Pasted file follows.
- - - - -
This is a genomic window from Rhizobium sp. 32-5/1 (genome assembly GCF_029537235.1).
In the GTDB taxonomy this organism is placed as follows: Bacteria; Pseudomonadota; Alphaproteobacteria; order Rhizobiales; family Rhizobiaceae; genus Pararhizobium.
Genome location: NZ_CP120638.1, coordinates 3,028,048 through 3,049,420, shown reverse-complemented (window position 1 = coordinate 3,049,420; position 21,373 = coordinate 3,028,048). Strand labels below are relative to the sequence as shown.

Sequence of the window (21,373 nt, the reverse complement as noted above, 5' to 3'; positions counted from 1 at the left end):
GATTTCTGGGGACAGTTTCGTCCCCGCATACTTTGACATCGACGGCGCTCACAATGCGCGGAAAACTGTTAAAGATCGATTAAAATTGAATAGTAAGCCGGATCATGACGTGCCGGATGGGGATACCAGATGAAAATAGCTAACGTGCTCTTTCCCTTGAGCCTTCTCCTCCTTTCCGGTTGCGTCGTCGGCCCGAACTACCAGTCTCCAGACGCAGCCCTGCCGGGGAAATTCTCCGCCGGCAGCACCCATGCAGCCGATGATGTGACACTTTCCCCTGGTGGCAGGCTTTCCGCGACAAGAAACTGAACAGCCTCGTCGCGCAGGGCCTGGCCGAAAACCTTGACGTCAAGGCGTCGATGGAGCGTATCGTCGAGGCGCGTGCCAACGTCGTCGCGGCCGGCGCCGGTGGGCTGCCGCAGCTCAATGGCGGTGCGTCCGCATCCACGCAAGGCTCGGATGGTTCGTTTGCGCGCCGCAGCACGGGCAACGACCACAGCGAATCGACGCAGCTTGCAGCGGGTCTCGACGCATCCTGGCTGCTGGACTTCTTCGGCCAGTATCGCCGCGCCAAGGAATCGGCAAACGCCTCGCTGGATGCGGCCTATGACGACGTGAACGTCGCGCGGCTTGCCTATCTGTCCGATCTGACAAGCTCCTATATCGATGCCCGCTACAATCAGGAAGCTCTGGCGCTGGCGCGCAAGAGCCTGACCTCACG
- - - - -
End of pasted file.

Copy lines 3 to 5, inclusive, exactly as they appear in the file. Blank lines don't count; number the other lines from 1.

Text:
Genome location: NZ_CP120638.1, coordinates 3,028,048 through 3,049,420, shown reverse-complemented (window position 1 = coordinate 3,049,420; position 21,373 = coordinate 3,028,048). Strand labels below are relative to the sequence as shown.

Sequence of the window (21,373 nt, the reverse complement as noted above, 5' to 3'; positions counted from 1 at the left end):
GATTTCTGGGGACAGTTTCGTCCCCGCATACTTTGACATCGACGGCGCTCACAATGCGCGGAAAACTGTTAAAGATCGATTAAAATTGAATAGTAAGCCGGATCATGACGTGCCGGATGGGGATACCAGATGAAAATAGCTAACGTGCTCTTTCCCTTGAGCCTTCTCCTCCTTTCCGGTTGCGTCGTCGGCCCGAACTACCAGTCTCCAGACGCAGCCCTGCCGGGGAAATTCTCCGCCGGCAGCACCCATGCAGCCGATGATGTGACACTTTCCCCTGGTGGCAGGCTTTCCGCGACAAGAAACTGAACAGCCTCGTCGCGCAGGGCCTGGCCGAAAACCTTGACGTCAAGGCGTCGATGGAGCGTATCGTCGAGGCGCGTGCCAACGTCGTCGCGGCCGGCGCCGGTGGGCTGCCGCAGCTCAATGGCGGTGCGTCCGCATCCACGCAAGGCTCGGATGGTTCGTTTGCGCGCCGCAGCACGGGCAACGACCACAGCGAATCGACGCAGCTTGCAGCGGGTCTCGACGCATCCTGGCTGCTGGACTTCTTCGGCCAGTATCGCCGCGCCAAGGAATCGGCAAACGCCTCGCTGGATGCGGCCTATGACGACGTGAACGTCGCGCGGCTTGCCTATCTGTCCGATCTGACAAGCTCCTATATCGATGCCCGCTACAATCAGGAAGCTCTGGCGCTGGCGCGCAAGAGCCTGACCTCACG